ftrong fire of pit coal is lighted in the furnace ; 
and then, for a pan which contains about 
fourteen hundred gallons, the fait boiler takes 
the whites of three eggs ^*, and incorporates 
them well with two or three gallons of fea 
water, which he pours into the fait pan while 
the water contained therein is only lukewarm ; 
and immediately ftirs it about with a rake, 
that the whites of eggs may every where be 
equally mixed with the fait water. 

As the water grows hot, the whites of 
eggs feparate from it a black frothy fcum, 
which arifes to the furface of the water, and 
covers it all over. As foon as the pan begins to 
boil, this fcum is all rifen, and it is then time 
to fkim it off. 

The moft convenient inftruments for this 
purpofe are ikimmers of thin afh boards fix 
or eight inches broad, and fo long that they 

'^ Inftead of whites of eggs, at many falterns, as at 
moft of thofe nigh Newcaftle, they ufe blood from the 
butchers, either of fheep or black cattle, to clarify the 
ii:a water. And at many of the Scotch falterns they do 
pot give themfelyes the trouble of clarifying ir. 

may 



c8 *7^^ ^^i ^f preparing 

may reach above halfway over the fait pan '^* 
Thefe fkimmers have handles fitted to 
them; and the fait boiler and his affif- 
tant^ each holding one of them on the op- 
pofite fides of the pan, apply them fo 
to each other that they overlap in the 
the middle, and beginning at one end of the 
pan, carry them gently forward together, 
along the furface of the boiling liquor to the 
other end j and thus without breaking the 
fcum, colledl it all to one end of the pan, 
from whence they eafily take it out. 

After the water is fkimmed, it appears 
perfecflly clear and tranfparent, and they con- 
tinue boiling it brifkly, till fo much of the 
frefh, or aqueous part is evaporated, that 
what remains in the pan is a flrong brine 
almoft fully faturated with fait, fo that fmall 
faline cryflals begin to form on its furface ; 
which operation, in a pan filled fifteen inches 
deep with water, is ufually performed in five 
hours. 

The pan is then filled up a fecond time 
with clear fea water drawn from the ciftern, 
and about the time when it is half filled, the 

«s See Plate VI. Fig. 3. 

fcratcH 



White Salt. ^ 

fcratch pans are taken out, and being emptied 
of the fcratch found in them, are again placed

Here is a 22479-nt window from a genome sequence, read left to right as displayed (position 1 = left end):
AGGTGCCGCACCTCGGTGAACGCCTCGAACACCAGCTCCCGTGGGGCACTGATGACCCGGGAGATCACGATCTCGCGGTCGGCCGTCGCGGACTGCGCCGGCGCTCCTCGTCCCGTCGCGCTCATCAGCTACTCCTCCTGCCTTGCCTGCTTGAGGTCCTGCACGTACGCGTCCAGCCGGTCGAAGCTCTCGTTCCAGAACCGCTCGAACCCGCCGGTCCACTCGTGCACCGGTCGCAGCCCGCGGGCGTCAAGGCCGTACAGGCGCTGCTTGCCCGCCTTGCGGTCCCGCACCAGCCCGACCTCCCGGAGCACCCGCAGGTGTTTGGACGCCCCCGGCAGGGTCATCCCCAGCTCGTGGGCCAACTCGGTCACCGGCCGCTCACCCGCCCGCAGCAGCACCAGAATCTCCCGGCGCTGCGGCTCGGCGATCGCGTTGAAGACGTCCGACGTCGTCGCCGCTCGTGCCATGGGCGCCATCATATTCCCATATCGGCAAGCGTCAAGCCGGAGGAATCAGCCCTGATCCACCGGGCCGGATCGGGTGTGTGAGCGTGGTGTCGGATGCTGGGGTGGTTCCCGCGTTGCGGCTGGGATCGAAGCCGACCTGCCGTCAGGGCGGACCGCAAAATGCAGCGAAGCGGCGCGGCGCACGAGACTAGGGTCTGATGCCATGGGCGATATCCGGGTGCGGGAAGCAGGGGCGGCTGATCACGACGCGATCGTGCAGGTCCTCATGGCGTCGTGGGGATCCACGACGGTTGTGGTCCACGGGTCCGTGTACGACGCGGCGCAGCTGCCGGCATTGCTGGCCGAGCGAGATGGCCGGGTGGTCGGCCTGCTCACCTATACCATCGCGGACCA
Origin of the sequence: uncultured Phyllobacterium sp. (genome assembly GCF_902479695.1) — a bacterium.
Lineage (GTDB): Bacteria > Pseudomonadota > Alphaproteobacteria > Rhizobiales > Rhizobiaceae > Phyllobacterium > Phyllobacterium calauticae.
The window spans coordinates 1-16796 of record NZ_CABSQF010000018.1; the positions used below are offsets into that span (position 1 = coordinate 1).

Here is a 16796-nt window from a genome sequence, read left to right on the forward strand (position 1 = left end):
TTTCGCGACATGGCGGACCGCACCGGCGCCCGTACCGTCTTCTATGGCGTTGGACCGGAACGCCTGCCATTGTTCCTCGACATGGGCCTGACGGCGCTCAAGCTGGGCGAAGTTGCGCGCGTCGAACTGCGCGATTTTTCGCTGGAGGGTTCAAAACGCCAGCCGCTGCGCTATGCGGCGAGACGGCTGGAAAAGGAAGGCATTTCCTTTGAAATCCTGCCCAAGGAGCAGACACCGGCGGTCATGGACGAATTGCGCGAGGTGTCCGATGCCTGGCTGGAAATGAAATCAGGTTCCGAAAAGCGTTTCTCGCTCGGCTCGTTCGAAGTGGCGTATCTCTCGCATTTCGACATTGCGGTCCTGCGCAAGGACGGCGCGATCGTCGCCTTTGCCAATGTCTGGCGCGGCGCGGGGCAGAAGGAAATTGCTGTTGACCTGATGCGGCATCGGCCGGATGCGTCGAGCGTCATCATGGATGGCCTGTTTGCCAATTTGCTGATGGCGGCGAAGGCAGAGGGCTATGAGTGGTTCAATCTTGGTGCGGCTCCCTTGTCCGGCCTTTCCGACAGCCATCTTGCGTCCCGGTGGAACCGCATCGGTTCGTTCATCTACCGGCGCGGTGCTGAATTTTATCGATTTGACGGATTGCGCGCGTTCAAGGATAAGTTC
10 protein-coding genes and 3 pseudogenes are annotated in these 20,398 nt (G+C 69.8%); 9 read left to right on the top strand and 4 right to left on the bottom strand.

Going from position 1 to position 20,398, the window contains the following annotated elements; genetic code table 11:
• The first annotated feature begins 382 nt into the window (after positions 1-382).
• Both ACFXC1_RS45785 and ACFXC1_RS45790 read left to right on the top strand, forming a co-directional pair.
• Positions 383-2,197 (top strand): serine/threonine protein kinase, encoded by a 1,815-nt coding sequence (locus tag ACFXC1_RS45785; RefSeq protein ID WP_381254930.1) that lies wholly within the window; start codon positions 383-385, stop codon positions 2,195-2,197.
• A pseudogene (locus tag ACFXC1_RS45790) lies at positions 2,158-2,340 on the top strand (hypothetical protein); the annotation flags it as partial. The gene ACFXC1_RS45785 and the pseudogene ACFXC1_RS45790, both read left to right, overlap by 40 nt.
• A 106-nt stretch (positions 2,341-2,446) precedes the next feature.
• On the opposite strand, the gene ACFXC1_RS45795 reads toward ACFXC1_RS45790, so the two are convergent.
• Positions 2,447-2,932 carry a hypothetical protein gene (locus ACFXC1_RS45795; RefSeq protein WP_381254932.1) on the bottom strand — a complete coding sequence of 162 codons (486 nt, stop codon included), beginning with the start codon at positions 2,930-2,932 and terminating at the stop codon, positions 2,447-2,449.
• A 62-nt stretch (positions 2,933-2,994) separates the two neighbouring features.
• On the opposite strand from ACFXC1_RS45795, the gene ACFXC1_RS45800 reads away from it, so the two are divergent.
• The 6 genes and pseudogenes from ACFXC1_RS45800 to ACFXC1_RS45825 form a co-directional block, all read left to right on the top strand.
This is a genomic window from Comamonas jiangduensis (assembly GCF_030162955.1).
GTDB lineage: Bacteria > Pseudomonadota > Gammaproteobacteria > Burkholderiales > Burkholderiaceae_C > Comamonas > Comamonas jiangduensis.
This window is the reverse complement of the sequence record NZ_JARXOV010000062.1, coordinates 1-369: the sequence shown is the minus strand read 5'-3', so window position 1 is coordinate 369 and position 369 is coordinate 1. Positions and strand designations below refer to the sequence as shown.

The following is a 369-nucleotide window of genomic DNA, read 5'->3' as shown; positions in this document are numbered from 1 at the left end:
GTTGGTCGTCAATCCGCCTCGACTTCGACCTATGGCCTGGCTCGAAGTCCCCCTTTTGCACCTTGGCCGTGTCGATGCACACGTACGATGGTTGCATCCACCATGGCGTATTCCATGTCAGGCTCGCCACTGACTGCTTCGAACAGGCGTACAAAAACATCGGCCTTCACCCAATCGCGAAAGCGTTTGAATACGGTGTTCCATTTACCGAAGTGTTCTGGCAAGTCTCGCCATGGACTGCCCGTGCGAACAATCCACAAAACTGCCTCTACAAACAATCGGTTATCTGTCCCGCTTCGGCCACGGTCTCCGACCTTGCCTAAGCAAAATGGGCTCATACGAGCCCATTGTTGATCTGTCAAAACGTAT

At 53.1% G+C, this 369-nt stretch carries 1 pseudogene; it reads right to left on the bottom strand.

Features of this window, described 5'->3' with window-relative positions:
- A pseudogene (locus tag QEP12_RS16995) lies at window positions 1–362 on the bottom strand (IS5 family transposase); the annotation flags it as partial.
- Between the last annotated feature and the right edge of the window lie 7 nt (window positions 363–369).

in the corners of the fait pan. The fcratch 
taken out of thefe pans is a fine white calca- 
rious earth found in the form of powder, 
which feparates from the fea water during its 
codtion before the fait begins to form into 
grains. This fubtile powder, is violently 
agitated by the boiling liquor, until it is 
driven to the corners of the pan, where the 
motion of the liquor being more gentle, it 
fubfides into tlie fcratch pans placed there 
to receive it, and in them it remains undi- 
flurbed, and thus the greateft part of it is 
feparated from the brine. 

After the pan hath again been filled up 
with fea water, three v/hites of eggs arc 
mixed with the liquor, by which it is cla- 
rified a fecond time, in the manner before 
defcribed j and it is afterwards boiled down 
to a ftrong brine as at firfl ; which fecond 
boiling may take up about four hours. 

The pan is then filled up a third time 
with clear fea water ; and after that a fourth 
time ; the liquor being each time clarified 
and boiled down to a ftrong brine as before 
related ; and the fcratch pans being taken 

out 



6o T^Jje art of preparing 

out and emptied every time that the pan is 

filled up. 

Then, at the fourth boiling, as foon as the 
cryftals begin to form on the furface of the 
brine, they flacken the fire and only fufier the 
brine to fimmer or boil very gently. In this 
heat they conftantly endeavour to keep it all 
the time that the fait corns or granulates, 
which may be nine or ten hours. The fait 
is faid to granulate, when its minute cryftals 
cohere together into little mafiTes or grains, 
which fink down in the brine aijd lie at the 
bottom of the fait pan. 

When mofi: of the liquor is evaporated, 
and the fait thus lies in the pan almoft dry